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Jamie Oliver’s chicken challenge

Blackened Chicken and San Fran Quinoa Salad

This week I took the plunge and decided my kitchen needed to get messy. So I tried a recipe from Jamie Oliver’s Jamie’s 15-Minute Meals. Oh hells yeah! I decided to bring it.

Did I manage it? Eh…. no.

Now, I love Jamie as much as the next person. His recipes are delicious, no nonsense and always work, but I’m not too sure what he’s at with this everyone-can-cook-faster-than-the-speed-of-light malarkey. Honestly like. I know there have been about 20 bazillion blog posts written about how it’s nigh-on impossible to make any of his meals in either 30 or 15 minutes, so I’m not going to go there again; but I do think it’s a shame he’s made such a rod for his own back. I get the point he’s trying to make: food can be quick, easy and tasty if you’re clever about how you prepare it. However, I think that people in general are pedantic and once they can’t make something in the allotted time limit they will immediately call the whole venture a failure.

Well, this beautiful salad took me longer than 15 minutes to make, and afterwards my kitchen did look like a bomb had hit it; but that doesn’t mean you shouldn’t try it, in fact I urge you to. The mix of flavours, texture, spice and sweetness is incredibly yummie and it’s pretty healthy to boot. It’s definitely one worth waiting for!

Blackened Chicken and San Fran Quinoa Salad

Blackened Chicken and San Fran Quinoa Salad close up

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Champagne and strawberry celebration sorbet

Moet & Chandon bottle

What do you do when the man you love; the man you’ve spent the last 7 (very happy) years with; the man you moved to the other side of the planet to be with; asks you to marry him?

You say yes.

Moet & Chandon cork

And you celebrate with many many sparkles, strawberries, sorbet and smiles.

That’s all.

Champagne and Strawberry celebration sorbet

Champagne and strawberry sorbet

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Aubergine inspiration

As much as I love cooking, there are times when I just could not be bothered. Long days at the office, being focused, driven and cheery, while secretly wishing I was in the bath with a good book and a bottle of red, can be a sometimes be an inspiration drain. And don’t even get be started on the post-work supermarket free-for-all, some days I’d rather go hungry than face into that.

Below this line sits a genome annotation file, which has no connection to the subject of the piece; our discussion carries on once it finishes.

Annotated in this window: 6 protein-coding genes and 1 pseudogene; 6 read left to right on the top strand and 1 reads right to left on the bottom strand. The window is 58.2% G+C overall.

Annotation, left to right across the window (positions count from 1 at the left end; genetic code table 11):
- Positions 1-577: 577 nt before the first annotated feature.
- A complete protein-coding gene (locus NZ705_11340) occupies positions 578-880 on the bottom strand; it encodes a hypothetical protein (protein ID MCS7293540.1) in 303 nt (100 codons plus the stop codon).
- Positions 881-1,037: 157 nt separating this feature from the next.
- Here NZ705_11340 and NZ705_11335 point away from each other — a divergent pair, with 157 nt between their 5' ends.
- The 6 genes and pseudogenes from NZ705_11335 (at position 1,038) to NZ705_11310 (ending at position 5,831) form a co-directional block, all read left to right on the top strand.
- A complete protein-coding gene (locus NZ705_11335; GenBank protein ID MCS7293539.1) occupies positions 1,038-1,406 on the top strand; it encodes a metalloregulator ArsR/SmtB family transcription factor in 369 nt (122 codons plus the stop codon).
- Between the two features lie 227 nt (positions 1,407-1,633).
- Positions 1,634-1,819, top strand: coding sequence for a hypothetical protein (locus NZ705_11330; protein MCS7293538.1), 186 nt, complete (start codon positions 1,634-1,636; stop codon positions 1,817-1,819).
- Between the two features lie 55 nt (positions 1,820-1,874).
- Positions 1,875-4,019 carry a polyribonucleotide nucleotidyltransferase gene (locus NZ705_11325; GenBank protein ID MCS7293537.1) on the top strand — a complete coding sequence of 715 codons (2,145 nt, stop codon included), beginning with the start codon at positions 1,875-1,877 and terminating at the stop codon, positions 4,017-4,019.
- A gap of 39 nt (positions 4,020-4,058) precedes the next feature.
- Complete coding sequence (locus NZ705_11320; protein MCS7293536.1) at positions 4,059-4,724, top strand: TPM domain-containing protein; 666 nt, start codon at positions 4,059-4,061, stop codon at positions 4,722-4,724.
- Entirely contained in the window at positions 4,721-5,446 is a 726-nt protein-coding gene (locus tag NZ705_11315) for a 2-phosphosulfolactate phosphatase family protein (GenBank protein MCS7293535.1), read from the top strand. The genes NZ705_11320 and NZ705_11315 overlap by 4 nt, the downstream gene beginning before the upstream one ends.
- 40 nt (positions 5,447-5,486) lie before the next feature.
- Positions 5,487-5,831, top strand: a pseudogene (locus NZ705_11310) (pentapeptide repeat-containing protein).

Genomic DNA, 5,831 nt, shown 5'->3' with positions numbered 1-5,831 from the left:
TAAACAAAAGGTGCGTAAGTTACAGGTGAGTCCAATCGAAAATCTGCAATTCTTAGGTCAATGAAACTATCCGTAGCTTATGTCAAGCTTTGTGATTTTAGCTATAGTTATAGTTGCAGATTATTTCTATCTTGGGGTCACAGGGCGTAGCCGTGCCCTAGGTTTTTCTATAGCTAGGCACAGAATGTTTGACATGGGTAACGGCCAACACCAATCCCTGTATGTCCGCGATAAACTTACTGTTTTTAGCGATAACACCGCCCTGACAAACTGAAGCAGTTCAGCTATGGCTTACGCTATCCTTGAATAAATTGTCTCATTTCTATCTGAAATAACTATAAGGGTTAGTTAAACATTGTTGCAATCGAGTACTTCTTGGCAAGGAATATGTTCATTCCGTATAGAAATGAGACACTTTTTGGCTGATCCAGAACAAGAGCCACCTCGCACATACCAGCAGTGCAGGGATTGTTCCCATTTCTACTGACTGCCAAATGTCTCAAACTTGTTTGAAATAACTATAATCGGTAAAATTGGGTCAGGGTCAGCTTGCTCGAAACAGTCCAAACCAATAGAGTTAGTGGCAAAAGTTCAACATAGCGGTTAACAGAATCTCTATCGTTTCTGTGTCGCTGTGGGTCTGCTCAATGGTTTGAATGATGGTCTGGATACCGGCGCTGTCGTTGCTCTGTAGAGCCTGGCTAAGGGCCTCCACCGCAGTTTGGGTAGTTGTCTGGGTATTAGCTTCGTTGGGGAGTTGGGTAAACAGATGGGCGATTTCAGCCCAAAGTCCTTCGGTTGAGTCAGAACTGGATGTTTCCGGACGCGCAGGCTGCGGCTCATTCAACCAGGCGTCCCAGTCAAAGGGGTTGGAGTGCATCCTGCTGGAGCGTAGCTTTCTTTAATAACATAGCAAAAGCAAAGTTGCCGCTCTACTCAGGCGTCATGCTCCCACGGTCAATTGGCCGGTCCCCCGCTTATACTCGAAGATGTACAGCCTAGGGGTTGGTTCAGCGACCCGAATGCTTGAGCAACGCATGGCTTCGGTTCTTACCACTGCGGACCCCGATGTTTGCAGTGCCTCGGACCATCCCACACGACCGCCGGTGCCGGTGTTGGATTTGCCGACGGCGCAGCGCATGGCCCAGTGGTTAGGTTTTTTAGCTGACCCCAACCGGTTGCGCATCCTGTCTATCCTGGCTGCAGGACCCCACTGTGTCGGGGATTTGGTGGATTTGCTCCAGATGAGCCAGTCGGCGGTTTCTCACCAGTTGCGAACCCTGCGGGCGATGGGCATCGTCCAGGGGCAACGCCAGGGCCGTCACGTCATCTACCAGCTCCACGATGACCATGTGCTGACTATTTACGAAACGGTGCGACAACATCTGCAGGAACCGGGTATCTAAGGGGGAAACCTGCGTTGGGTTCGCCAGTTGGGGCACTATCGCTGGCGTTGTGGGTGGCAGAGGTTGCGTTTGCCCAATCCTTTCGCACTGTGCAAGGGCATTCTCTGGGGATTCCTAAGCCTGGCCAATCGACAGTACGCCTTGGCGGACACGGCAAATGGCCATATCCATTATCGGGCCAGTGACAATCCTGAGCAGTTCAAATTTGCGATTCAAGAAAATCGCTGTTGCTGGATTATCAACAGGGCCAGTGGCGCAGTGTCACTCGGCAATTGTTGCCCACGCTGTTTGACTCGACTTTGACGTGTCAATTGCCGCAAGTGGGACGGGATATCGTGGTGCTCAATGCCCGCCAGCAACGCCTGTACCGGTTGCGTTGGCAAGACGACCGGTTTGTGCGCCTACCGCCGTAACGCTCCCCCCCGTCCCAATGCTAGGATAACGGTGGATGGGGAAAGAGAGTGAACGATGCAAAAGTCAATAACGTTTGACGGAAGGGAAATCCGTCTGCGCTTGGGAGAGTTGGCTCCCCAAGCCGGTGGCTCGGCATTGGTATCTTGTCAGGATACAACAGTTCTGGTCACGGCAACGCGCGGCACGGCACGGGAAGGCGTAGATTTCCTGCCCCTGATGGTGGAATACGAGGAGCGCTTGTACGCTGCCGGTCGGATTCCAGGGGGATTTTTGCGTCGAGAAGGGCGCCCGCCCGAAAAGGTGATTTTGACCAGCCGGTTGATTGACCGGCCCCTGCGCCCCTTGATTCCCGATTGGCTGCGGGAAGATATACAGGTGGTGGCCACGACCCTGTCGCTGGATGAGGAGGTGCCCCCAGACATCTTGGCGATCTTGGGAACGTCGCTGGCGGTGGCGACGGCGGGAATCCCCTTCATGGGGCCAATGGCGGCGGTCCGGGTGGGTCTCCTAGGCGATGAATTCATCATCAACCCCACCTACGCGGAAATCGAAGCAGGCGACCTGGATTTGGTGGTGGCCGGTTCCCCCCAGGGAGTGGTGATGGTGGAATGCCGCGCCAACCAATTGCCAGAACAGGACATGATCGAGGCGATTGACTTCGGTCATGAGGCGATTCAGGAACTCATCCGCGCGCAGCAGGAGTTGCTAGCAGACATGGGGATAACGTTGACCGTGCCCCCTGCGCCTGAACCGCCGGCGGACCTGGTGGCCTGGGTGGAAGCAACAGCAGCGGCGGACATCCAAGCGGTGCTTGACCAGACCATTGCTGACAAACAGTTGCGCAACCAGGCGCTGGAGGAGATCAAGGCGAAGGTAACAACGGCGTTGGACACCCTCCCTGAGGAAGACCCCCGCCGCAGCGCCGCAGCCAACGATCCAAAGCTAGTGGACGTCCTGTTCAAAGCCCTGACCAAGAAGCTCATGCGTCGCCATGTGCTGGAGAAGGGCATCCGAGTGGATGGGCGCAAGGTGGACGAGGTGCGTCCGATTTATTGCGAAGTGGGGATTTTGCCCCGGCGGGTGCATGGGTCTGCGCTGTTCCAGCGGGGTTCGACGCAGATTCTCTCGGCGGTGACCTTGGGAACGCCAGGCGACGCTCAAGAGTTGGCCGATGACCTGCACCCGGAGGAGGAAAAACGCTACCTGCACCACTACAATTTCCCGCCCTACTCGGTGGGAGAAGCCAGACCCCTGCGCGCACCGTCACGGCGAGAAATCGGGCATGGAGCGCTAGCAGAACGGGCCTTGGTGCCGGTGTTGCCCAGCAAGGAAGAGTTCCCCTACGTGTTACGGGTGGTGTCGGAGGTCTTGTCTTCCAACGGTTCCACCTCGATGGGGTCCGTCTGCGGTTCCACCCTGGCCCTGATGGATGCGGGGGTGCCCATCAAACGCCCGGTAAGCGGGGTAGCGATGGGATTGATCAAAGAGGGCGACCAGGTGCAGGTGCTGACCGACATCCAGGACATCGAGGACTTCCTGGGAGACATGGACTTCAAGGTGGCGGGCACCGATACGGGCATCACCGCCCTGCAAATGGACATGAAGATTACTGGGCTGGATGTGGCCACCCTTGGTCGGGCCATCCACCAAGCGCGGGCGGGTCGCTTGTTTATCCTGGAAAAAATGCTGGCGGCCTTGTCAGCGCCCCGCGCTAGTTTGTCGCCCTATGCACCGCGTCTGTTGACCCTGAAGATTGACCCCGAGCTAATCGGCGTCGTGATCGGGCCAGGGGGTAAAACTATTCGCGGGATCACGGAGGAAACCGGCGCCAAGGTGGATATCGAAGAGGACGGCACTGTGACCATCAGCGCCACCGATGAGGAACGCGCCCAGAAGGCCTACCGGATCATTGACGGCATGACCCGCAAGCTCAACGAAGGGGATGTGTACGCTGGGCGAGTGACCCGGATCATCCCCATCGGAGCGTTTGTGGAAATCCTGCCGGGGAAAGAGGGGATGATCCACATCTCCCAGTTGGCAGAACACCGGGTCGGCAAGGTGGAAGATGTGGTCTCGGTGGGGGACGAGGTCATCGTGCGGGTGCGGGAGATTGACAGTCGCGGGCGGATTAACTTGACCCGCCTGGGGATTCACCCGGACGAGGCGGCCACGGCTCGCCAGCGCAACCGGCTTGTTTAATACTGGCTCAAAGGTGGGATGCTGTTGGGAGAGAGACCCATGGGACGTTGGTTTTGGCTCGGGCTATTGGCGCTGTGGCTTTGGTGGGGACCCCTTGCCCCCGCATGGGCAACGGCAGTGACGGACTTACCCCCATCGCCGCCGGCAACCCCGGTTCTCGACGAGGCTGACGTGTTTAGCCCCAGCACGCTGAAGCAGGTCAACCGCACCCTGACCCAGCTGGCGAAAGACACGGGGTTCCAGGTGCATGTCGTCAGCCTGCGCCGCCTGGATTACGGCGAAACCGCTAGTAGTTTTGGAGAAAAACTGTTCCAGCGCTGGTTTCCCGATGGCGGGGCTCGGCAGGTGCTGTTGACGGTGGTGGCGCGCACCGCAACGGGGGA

My poor Dad also seems to suffer from the same lack of culinary creativity. It’s his job to make the dinner on a Monday night (which, in fairness, is probably the most insipid of all the weekday nights); and so for the past 30 years he has made chili beef. Religiously. Every Monday. Now, don’t get me wrong, I like chili beef just as much as the next person. It’s just that after 30 years of it; I find it, well, not quite as exciting as it once was. Obviously I don’t get to spend that many Monday evenings with my folks, what with living on the other side of the plant and that. One major upside of which is not being subjected to what has become known in our family as ‘Monday night surprise’.

On evenings when I am feeling unimaginative and bored, I just need to open one of Tessa Kiros’ books to get the creative (and tummy) juices flowing. Her recipes are simple, wholesome and comforting and they are just so beautifully presented, I would challenge anyone not to fall in love with them.

This week I made her stuffed aubergines. Like all of her recipes, these are delicious and filling and a little bit different. Okay, so stuffed veggies ain’t exactly world-rockin’ stuff, but they may just brighten up an otherwise dull and same-y weekday evening.  Who knows? Even my Dad might like them.

Midweek beef-stuffed aubergines

Stuffed eggplant

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Chocolate Sunday

Rose, pistachio and cardamom chocolate bark

Isn’t it great that there’s a whole day dedicated to chocolate?!

Okay, okay, I’m not being serious. And I certainly don’t mean to be insensitive to any religious folks out there. I do realise that for a great many people, Easter is about much more than chocolate. However as I’m an atheist to the bone, this weekend is pretty much ALL about the brown sticky goodness. That and having four days off work of course, could there be a better holiday?!

Almond and apricot chocolate bark

So this week I tried my hand at making chocolate bark; because a chocolate-melting project is always fun and you can really get creative with the flavours and appearance. For a few pointers I checked my infallible The Flavour Thesaurus by Niki Segnit. I would highly recommend this book to anyone who like me is a little unable to stick to recipes; basically it helps you to mix and match flavours and gives you pointers and ideas as to what works well together (and why) without actually giving any recipes. I love it. After some flicking I decided to dress up some super-dark chocolate with almond and apricot and also rose, pistachio and cardamom. And what can I say? The Flavour Thesaurus never fails, although when you start with excellent quality, rich, dark chocolate, you would have to have a very serious fail for it not to taste like more, oh so much more.

Rose, pistachio & cardamom chocolate bark

Many thanks need to go to The Fella for helping me out with these photos. I made these on quite a hot day and struggled to take any decent shots in good light before the chocolate began to melt. He’s a bit of a creative whizz with the camera and help me tonnes. He did have quite the incentive though and obviously I rewarded him well! If you’re interested in checking our more of his work check out his website.

Happy chocolate day!

Almond and apricot chocolate bark & Rose, pistachio and cardamom chocolate bark

Almond and apricot chocolate bark & Rose, pistachio and cardamom chocolate bark

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Carrot and orange cake